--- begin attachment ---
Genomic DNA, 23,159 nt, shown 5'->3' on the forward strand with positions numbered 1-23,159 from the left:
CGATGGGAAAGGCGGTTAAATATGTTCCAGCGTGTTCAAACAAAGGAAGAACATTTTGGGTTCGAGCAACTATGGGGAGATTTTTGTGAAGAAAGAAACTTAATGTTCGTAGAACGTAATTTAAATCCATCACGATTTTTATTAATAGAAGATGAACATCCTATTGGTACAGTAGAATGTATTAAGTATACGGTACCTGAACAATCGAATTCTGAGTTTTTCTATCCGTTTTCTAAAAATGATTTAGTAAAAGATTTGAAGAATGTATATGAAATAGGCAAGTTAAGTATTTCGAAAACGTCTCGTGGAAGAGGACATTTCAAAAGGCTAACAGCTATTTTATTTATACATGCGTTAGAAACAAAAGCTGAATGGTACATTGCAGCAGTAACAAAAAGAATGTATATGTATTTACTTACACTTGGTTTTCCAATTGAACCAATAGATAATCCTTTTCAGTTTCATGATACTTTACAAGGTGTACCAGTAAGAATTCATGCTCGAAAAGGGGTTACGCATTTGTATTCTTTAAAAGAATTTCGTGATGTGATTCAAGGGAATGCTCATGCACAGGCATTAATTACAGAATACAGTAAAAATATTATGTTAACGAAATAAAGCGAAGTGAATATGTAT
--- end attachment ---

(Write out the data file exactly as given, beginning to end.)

Genomic DNA, 23,159 nt, shown 5'->3' on the forward strand with positions numbered 1-23,159 from the left:
CGATGGGAAAGGCGGTTAAATATGTTCCAGCGTGTTCAAACAAAGGAAGAACATTTTGGGTTCGAGCAACTATGGGGAGATTTTTGTGAAGAAAGAAACTTAATGTTCGTAGAACGTAATTTAAATCCATCACGATTTTTATTAATAGAAGATGAACATCCTATTGGTACAGTAGAATGTATTAAGTATACGGTACCTGAACAATCGAATTCTGAGTTTTTCTATCCGTTTTCTAAAAATGATTTAGTAAAAGATTTGAAGAATGTATATGAAATAGGCAAGTTAAGTATTTCGAAAACGTCTCGTGGAAGAGGACATTTCAAAAGGCTAACAGCTATTTTATTTATACATGCGTTAGAAACAAAAGCTGAATGGTACATTGCAGCAGTAACAAAAAGAATGTATATGTATTTACTTACACTTGGTTTTCCAATTGAACCAATAGATAATCCTTTTCAGTTTCATGATACTTTACAAGGTGTACCAGTAAGAATTCATGCTCGAAAAGGGGTTACGCATTTGTATTCTTTAAAAGAATTTCGTGATGTGATTCAAGGGAATGCTCATGCACAGGCATTAATTACAGAATACAGTAAAAATATTATGTTAACGAAATAAAGCGAAGTGAATATGTAT